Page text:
A robotic arm which is controlled by thought has enabled an amputee to touch and feel again.
It is so sensitive that recipient Keven Walgamott plucked grapes without crushing them, peeled a banana and was even able to send texts.
The estate agent could also pick up an egg without breaking it, hold his wife’s hand and put on his wedding ring.
Study leader Professor Gregory Clark, a biomedical engineer at the University of Utah, said: “One of the first things he wanted to do was put on his wedding ring. That’s hard to do with one hand. It was very moving.”
Mr Walgamott also successfully performed several tasks, including some he had previously found difficult, such as putting a pillow in a pillowcase.
The prosthetic hand and fingers are controlled by electrodes implanted in the patient’s muscles.
A portable prototype developed by the University of Utah team is connected to a computer on the wearer’s belt – providing complete freedom to use it anywhere.
Mr Walgamott, who is from Utah, said when he shook his wife by the hand the sensation in the fingers was similar to that of an able-bodied person.
The sense of touch apparently means users can distinguish between different surfaces. This is because they “feel” objects via sensors in the hand that feed impulses to the nerves in his arm.
After using the Luke arm for the first time, Mr Walgamott said: “It almost put me to tears. It was really amazing. I never thought I would be able to feel in that hand again.”
He is one of seven test subjects, and lost his left hand and part of the arm in an electrical accident in 2002. He is among 1.6 million amputees in the US, among whom depression and anxiety are common.
The hand, which moves with the person’s thoughts, acts as a “closed loop”, meaning it also prevents phantom pain – a common phenomenon in which amputees imagine the injured limb is still there.
So, when picking up the egg, Mr Walgamott’s brain could tell it not to squeeze too hard. The technology mimics the way a human hand feels objects by sending the appropriate signals to the brain.
In experiments, Mr Walgamott was able to report the size, texture and type of different objects even while blindfolded and wearing headphones.
He was able to feel up to 119 perceptions ranging from pressure to vibration. He could identify and handle objects faster and more accurately than with any other system of this kind.
The 14-month study published in Science Robotics builds upon previous work demonstrating the potential of biologically inspired sensory feedback systems to restore natural “feeling” in the phantom hands of amputees.
While current prosthetics can replace lost motor functions, users still express the desire to have their artificial limb feel more natural.
Study co-author Jacob George, a doctoral student in Professor Clark’s lab, said: “We changed the way we are sending that information to the brain so that it matches the human body.
“And by matching the human body, we were able to see improved benefits. We are making more biologically realistic signals.”
It means an amputee wearing the prosthetic arm can sense the touch of something soft or hard, understand better how to pick it up and perform delicate tasks.
These would otherwise be impossible with a standard prosthetic with metal hooks or claws for hands.
The Luke arm was created by New Hampshire-based Deka Research and Development Corp.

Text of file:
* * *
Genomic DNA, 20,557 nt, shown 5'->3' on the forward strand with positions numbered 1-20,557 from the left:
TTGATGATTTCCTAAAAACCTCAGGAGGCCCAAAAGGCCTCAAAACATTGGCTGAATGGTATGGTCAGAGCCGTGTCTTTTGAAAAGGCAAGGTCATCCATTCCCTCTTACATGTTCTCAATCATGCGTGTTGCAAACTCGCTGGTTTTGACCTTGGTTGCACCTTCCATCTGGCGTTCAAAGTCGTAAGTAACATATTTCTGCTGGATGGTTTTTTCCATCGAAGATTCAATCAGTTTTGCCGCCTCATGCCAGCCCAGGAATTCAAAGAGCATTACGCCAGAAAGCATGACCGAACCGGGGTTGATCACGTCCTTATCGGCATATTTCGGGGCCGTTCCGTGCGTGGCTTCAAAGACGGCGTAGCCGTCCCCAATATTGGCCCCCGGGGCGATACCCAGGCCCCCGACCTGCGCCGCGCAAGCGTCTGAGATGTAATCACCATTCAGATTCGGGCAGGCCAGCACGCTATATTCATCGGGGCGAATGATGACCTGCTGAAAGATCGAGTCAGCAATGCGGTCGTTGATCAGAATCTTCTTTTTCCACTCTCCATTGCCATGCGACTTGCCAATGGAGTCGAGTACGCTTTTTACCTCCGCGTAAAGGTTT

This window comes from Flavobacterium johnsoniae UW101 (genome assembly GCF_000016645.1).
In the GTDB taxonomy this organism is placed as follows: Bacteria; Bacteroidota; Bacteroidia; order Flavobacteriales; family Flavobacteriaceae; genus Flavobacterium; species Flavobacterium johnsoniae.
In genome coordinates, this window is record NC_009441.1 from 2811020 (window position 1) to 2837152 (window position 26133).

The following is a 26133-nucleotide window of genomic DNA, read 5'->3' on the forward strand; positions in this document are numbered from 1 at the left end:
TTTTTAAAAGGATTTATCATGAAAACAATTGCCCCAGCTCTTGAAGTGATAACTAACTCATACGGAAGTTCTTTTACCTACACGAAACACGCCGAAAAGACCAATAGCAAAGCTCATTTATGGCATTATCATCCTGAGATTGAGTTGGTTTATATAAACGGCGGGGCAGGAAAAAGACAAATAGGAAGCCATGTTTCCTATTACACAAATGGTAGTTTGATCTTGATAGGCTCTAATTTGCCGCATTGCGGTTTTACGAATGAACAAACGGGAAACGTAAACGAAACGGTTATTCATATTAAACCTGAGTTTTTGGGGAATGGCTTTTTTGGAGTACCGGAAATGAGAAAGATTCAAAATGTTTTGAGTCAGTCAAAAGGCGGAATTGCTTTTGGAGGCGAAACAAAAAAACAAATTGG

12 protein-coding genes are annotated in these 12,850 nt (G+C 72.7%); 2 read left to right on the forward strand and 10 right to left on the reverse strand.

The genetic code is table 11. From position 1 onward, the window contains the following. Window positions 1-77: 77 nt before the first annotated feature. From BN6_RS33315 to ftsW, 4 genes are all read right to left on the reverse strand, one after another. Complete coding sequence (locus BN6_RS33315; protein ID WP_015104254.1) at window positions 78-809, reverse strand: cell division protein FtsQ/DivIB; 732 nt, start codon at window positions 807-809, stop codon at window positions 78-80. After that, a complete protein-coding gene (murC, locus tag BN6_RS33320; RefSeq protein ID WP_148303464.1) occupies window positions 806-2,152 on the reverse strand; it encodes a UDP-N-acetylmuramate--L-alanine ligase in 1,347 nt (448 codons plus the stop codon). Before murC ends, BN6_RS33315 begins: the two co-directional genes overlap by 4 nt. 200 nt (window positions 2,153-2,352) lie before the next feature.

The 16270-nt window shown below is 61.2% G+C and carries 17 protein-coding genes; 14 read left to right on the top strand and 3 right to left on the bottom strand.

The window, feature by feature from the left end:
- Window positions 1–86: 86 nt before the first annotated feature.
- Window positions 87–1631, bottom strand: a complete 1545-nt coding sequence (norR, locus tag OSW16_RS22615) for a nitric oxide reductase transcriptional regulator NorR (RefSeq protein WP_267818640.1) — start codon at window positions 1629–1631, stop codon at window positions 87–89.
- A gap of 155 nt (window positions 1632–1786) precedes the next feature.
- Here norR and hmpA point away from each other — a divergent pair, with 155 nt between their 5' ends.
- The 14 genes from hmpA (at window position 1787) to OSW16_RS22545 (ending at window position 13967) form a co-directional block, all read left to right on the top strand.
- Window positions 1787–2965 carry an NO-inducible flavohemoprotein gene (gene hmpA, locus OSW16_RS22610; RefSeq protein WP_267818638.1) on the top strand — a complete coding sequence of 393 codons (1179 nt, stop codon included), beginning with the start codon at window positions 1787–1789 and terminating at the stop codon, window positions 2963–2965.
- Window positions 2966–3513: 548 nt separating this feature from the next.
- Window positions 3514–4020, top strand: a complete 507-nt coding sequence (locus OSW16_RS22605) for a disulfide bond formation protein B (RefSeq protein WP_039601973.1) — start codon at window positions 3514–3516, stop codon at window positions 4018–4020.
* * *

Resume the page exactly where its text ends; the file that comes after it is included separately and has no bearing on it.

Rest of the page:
It is made mainly of metal motors and parts, with a clear silicon “skin” over the hand, and is powered by an external battery and wired to a computer.
Meanwhile, Professor Clark and colleagues have come up with a system that lets the device tap into the wearer’s nerves.
These act like “biological wires” that send signals to the arm to move. It does this thanks to an invention by Utah’s Professor Richard Normann called the Utah Slanted Electrode Array.
A bundle of 100 tiny electrodes and wires are implanted into the amputee’s nerves in the forearm and connected to a computer outside the body.
The array interprets the signals from the still-remaining arm nerves and the computer translates them to digital signals that tell the arm to move.
But it also works the other way. To perform tasks such as picking up objects requires more than just the brain telling the hand to move.
The prosthetic hand must also learn how to feel the object in order to know how much pressure to exert because you can’t figure that out just by looking at it.
First, the prosthetic arm has sensors in its hand that send signals to the nerves via the array to mimic the feeling the hand gets upon grabbing something.
But equally important is how those signals are sent. It involves understanding how your brain deals with transitions in information when it first touches something.
Upon first contact of an object, a burst of impulses runs up the nerves to the brain and then tapers off. Recreating this was a big step.
Professor Clark said: “Just providing sensation is a big deal, but the way you send that information is also critically important, and if you make it more biologically realistic, the brain will understand it better and the performance of this sensation will also be better.”
His team used mathematical calculations along with recorded impulses from a monkey’s arm to create an approximate model of how humans receive these different signal patterns. That was then implemented into the Luke arm system.
A completely portable version is now being developed that does not need to be wired to a computer outside the body. Instead, everything would be connected wirelessly, giving the wearer complete freedom.
The work has so far only involved amputees who lost arms below the elbow, where the muscles to move the hand are located, but it could also be adapted for those who lost their arms above the elbow, Professor Clark said.
He hopes by next year three test subjects will be able to take the arm home to use, pending government approval.
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